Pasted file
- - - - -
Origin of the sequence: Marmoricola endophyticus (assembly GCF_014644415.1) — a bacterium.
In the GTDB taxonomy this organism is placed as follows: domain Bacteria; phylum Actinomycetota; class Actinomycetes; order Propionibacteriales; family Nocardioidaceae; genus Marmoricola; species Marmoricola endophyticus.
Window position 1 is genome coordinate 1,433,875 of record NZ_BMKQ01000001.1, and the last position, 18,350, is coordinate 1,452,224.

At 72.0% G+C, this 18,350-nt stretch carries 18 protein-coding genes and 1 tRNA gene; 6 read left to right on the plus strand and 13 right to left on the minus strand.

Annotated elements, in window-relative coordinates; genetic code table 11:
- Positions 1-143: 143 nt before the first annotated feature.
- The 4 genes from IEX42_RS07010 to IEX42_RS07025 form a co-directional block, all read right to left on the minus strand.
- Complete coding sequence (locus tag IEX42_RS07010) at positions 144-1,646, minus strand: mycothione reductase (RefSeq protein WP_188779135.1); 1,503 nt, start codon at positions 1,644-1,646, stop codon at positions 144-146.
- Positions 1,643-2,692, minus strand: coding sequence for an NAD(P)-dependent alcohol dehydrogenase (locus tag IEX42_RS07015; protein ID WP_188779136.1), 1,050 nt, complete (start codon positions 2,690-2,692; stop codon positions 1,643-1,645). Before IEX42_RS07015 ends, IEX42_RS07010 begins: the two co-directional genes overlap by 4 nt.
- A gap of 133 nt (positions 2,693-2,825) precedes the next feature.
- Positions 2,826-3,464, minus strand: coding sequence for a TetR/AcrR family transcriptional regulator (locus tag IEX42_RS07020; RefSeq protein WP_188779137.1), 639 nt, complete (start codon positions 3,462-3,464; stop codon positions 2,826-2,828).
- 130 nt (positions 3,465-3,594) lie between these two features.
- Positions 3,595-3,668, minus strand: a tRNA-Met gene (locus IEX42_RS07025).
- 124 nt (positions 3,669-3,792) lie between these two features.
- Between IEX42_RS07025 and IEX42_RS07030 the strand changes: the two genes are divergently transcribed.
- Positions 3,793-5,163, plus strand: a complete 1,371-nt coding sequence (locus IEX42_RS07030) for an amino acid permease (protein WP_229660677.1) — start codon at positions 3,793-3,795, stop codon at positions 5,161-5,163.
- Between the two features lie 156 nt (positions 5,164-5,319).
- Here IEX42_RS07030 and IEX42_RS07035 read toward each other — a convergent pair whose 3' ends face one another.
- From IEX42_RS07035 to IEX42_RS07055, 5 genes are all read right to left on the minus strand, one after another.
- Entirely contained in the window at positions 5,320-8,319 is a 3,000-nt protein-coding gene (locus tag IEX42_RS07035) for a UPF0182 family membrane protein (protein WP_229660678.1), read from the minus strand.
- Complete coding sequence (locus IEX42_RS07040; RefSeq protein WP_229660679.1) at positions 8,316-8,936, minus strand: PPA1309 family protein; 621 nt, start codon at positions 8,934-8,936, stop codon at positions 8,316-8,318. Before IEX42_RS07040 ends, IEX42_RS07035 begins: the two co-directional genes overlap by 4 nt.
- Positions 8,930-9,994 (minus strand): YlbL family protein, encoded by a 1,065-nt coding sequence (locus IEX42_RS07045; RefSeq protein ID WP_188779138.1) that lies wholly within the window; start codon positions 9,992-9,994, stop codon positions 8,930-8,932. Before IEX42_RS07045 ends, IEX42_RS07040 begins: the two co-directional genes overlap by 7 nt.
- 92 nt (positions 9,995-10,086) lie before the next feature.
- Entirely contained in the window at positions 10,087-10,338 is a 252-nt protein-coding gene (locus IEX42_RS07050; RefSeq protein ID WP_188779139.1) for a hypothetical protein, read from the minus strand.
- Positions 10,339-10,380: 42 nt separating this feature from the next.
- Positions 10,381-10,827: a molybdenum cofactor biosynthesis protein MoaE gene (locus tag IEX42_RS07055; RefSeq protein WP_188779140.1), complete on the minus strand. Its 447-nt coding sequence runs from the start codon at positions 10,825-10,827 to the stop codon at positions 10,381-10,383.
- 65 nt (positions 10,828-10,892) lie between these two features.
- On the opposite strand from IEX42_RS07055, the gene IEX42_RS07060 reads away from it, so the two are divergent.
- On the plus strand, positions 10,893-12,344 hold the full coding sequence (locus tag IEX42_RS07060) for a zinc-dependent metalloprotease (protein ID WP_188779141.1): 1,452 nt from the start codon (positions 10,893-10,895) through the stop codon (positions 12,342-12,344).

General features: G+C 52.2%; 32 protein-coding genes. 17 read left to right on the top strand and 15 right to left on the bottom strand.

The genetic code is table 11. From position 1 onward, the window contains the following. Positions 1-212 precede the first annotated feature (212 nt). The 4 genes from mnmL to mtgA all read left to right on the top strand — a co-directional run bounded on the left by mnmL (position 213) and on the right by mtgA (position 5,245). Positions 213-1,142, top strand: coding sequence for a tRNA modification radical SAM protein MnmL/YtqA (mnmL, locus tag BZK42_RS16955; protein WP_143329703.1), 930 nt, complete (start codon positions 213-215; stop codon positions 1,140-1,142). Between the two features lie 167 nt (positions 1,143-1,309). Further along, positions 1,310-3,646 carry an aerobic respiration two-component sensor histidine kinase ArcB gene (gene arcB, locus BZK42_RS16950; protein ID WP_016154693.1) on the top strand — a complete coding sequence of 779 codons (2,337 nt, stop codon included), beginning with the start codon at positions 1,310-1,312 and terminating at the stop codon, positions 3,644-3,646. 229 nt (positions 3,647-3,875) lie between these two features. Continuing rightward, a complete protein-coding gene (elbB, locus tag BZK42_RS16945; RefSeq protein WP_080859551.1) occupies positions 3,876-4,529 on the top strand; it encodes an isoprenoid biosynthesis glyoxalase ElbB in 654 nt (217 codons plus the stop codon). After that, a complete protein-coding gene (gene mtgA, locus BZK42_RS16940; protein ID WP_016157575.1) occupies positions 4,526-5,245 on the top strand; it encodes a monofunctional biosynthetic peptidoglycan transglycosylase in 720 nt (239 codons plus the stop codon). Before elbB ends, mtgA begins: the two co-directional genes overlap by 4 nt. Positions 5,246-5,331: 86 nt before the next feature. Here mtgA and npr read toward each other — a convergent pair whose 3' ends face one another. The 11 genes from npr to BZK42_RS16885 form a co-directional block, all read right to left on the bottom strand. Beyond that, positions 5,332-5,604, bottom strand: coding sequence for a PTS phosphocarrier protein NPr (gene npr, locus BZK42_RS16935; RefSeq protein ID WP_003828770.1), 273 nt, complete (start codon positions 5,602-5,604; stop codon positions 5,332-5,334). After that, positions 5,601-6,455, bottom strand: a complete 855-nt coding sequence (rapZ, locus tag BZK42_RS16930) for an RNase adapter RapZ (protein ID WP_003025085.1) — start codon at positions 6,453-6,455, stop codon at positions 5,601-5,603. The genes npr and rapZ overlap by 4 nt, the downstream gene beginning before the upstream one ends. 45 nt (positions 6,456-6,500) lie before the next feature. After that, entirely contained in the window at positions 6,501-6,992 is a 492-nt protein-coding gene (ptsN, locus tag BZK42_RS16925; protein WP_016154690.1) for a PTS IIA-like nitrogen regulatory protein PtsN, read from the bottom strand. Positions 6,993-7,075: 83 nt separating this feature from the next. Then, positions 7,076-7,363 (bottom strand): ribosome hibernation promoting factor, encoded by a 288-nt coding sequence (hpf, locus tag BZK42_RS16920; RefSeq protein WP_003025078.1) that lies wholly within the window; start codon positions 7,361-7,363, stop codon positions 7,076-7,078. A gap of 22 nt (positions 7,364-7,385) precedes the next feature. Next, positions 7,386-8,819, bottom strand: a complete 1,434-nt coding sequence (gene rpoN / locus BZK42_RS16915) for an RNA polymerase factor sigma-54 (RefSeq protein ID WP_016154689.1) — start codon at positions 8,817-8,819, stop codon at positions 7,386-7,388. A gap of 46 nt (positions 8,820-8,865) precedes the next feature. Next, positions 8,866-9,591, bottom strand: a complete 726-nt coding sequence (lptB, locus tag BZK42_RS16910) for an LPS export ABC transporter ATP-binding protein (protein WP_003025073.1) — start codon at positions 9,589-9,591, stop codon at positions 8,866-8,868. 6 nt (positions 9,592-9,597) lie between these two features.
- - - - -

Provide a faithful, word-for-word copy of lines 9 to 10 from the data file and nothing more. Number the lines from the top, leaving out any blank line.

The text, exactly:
- Positions 1,643-2,692, minus strand: coding sequence for an NAD(P)-dependent alcohol dehydrogenase (locus tag IEX42_RS07015; protein ID WP_188779136.1), 1,050 nt, complete (start codon positions 2,690-2,692; stop codon positions 1,643-1,645). Before IEX42_RS07015 ends, IEX42_RS07010 begins: the two co-directional genes overlap by 4 nt.
- A gap of 133 nt (positions 2,693-2,825) precedes the next feature.